This was a post I originally wrote for Escape The City earlier this year. It was one of their most popular and seemed to resonate, so I thought I’d repost it, with some slight revisions. You can find the original post here.
Full Disclosure: I eventually did quit my job shortly after returning from my 7-month sabbatical. However, the sabbatical gave me the time and space to explore personal projects while still keeping the door open with my employer. If you think you want to leave your job, but you’re not sure exactly what you want to do instead, I suggest you negotiate a temporary escape.
Most of the stories we hear from escapees begin with “So I quit my job and…” We tend to associate an escape with the dramatic quitting of a job.
If you have Office Space-like fantasies about kicking down your cubicle walls, smashing your printer with a baseball bat, and nonchalantly declaring to your manager you’re no longer coming into the office, then you probably should quit. But PLEASE have a coworker film it.
But is this the only way?
Happy Friday! I’d like to share a few quick odds & ends before the week’s end.
Do you live in San Francisco or the Bay Area?
Over the next few weeks I’ll be in the Bay Area, spending time with family and friends, and exploring the city. In a way, I’m “dating” San Francisco — I’ve been nomadic for almost a year and half and I’m itching to have a place to call home. SF is high on my list.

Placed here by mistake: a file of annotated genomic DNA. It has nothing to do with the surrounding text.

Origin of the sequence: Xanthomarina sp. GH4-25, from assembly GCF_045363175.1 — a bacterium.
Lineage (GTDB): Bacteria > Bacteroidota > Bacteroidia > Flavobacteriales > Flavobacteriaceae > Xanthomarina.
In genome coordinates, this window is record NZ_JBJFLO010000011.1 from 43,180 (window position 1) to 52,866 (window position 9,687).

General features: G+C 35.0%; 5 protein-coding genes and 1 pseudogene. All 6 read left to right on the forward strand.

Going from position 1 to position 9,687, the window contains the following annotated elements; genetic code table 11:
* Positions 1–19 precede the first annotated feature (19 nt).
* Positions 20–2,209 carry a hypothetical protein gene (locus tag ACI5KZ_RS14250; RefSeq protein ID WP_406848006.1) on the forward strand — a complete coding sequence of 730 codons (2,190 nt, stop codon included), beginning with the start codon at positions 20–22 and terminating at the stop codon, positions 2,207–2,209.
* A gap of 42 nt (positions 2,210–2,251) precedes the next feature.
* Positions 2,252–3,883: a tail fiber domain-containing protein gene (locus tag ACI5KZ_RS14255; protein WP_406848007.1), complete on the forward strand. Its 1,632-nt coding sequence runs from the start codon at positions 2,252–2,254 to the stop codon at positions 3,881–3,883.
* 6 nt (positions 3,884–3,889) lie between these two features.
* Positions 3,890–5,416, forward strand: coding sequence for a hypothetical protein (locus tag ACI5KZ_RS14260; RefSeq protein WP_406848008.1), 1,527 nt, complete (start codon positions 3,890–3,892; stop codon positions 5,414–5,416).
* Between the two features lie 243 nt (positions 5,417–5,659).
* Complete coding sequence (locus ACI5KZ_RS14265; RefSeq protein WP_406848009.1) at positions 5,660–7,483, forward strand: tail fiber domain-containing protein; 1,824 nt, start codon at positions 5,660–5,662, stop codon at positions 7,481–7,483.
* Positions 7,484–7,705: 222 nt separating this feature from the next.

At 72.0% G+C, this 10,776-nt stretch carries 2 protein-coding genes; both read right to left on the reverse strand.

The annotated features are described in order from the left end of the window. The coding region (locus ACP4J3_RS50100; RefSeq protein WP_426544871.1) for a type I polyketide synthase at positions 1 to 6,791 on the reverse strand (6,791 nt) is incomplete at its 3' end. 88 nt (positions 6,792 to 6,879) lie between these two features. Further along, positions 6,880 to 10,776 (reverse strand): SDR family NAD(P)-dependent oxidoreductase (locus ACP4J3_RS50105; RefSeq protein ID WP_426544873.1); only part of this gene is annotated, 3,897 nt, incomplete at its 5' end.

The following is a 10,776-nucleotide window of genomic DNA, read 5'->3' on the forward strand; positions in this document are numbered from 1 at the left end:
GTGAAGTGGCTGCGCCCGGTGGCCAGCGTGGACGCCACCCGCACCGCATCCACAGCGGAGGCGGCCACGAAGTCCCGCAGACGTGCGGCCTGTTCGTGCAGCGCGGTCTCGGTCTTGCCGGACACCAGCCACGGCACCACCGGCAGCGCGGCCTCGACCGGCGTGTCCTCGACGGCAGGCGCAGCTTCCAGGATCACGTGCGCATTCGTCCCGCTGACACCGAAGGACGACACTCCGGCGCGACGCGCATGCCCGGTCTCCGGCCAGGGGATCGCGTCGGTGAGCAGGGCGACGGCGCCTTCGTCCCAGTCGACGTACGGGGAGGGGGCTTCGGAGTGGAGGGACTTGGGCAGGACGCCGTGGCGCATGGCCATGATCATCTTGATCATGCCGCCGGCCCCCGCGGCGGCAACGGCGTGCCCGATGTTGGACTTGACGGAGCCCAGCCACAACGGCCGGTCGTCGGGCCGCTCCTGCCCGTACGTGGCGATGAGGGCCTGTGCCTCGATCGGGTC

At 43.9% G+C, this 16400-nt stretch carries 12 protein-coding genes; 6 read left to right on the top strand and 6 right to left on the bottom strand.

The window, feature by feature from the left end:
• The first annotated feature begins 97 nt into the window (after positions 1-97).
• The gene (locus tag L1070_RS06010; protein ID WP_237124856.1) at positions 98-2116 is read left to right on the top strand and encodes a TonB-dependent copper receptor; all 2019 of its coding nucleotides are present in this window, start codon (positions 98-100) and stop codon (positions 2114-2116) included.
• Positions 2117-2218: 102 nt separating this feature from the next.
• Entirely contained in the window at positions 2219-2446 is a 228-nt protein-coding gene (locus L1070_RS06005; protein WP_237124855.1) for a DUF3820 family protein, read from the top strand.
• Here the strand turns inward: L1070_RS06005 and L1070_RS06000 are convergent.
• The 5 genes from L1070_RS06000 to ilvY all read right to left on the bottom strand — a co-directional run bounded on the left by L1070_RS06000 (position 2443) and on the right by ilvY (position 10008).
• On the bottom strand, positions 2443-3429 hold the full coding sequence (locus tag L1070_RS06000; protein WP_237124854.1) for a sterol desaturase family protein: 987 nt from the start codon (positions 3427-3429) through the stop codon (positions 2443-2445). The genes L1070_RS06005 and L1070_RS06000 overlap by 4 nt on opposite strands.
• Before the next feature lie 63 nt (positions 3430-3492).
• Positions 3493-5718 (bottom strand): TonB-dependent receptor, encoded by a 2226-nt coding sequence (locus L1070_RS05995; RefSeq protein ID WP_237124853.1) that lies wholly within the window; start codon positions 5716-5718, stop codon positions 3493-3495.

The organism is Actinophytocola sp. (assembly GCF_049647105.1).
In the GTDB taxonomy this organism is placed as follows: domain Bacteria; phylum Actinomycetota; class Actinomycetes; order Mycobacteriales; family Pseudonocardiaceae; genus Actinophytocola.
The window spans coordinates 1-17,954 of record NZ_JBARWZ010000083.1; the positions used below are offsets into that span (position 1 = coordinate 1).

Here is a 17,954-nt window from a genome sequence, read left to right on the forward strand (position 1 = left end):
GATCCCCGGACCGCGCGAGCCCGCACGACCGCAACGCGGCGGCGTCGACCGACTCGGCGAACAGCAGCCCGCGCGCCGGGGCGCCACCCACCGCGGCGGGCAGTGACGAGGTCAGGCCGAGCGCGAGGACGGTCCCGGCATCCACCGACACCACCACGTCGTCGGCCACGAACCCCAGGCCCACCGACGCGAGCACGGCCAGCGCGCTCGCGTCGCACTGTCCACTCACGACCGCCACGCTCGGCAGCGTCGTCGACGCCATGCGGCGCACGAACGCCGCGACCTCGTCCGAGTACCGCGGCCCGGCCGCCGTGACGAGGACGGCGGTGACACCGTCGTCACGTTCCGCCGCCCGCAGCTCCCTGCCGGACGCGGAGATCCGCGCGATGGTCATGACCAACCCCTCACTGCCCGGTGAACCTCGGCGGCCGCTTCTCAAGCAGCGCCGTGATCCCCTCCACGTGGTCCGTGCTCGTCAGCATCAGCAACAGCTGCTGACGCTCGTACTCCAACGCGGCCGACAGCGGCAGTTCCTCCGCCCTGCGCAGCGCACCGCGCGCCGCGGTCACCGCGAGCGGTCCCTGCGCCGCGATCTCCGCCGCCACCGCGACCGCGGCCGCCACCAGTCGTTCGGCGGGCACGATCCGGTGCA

If you’re in the area and would like to meet up, shoot me an email.
One of my goals for 2013 is to read 50 books. I’m currently on book #32 (The Snowball: Warren Buffett and the Business of Life) & #33 (Cloud Atlas), so I’m a little behind pace given we’re already in October. Whether or not I hasten the pace and hit my target, this is still the most books I’ve read in a single year — so I can’t beat myself up too much.
Instead of going into a deep dive of every book (my original intent), I’d like to share a quickly consumable list of my favorites to date. If you enjoy reading the genres I do, hopefully this list will give you some ideas for your next book.
“Genius is 1% inspiration and 99% perspiration.”
Last week I had the privilege of attending the 99U Pop Up School in New York City.
Attending this event accomplished exactly what I imagined it would: the speakers inspired me, the topics reinvigorated me in my pursuits, and the fellow attendees reminded me how important it is stay connected with a tribe of like minds.
‘Cause when you’re done with this world,
You know the next is up to you.
– John Mayer, “Walt Grace’s Submarine Test, January 1967″
I’m easily inspired. Especially by songs, movies, and quotes. I joke that I’m probably the worst person to solicit for movie advice because almost every movie seems to move me, if only in a silly and minuscule way. Maybe I’m just easily entertained; not necessarily because I’m simple-minded, but because I have an easy time cutting through whatever medium and finding some message or value I can hold onto. At least that’s what I tell myself.
Well, it happened again. Last night, I was doing work while listening to John Mayer’s newest album Paradise Valley on Spotify. Lost in flow, I drifted into his earlier albums unnoticeably until a lyric sunk into my eardrum: